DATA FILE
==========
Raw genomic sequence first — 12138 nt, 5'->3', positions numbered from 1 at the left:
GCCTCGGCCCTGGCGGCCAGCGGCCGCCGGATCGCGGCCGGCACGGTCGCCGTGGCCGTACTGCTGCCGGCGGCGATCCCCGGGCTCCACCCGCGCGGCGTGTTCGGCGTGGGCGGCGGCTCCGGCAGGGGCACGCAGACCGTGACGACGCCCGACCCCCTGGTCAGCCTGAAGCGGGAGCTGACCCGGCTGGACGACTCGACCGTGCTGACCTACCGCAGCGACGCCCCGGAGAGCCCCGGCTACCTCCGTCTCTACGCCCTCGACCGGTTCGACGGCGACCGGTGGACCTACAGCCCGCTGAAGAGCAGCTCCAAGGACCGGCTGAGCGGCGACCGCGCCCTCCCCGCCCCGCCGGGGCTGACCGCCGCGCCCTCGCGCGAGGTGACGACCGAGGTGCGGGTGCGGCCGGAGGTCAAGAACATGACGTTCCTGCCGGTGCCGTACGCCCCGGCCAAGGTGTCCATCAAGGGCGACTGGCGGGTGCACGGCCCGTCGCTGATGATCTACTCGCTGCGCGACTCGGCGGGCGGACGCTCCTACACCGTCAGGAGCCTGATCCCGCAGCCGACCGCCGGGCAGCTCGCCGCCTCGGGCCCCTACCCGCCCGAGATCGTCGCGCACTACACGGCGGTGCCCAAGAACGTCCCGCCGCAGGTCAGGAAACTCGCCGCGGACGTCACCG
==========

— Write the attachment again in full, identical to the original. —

Raw genomic sequence first — 12138 nt, 5'->3', positions numbered from 1 at the left:
GCCTCGGCCCTGGCGGCCAGCGGCCGCCGGATCGCGGCCGGCACGGTCGCCGTGGCCGTACTGCTGCCGGCGGCGATCCCCGGGCTCCACCCGCGCGGCGTGTTCGGCGTGGGCGGCGGCTCCGGCAGGGGCACGCAGACCGTGACGACGCCCGACCCCCTGGTCAGCCTGAAGCGGGAGCTGACCCGGCTGGACGACTCGACCGTGCTGACCTACCGCAGCGACGCCCCGGAGAGCCCCGGCTACCTCCGTCTCTACGCCCTCGACCGGTTCGACGGCGACCGGTGGACCTACAGCCCGCTGAAGAGCAGCTCCAAGGACCGGCTGAGCGGCGACCGCGCCCTCCCCGCCCCGCCGGGGCTGACCGCCGCGCCCTCGCGCGAGGTGACGACCGAGGTGCGGGTGCGGCCGGAGGTCAAGAACATGACGTTCCTGCCGGTGCCGTACGCCCCGGCCAAGGTGTCCATCAAGGGCGACTGGCGGGTGCACGGCCCGTCGCTGATGATCTACTCGCTGCGCGACTCGGCGGGCGGACGCTCCTACACCGTCAGGAGCCTGATCCCGCAGCCGACCGCCGGGCAGCTCGCCGCCTCGGGCCCCTACCCGCCCGAGATCGTCGCGCACTACACGGCGGTGCCCAAGAACGTCCCGCCGCAGGTCAGGAAACTCGCCGCGGACGTCACCG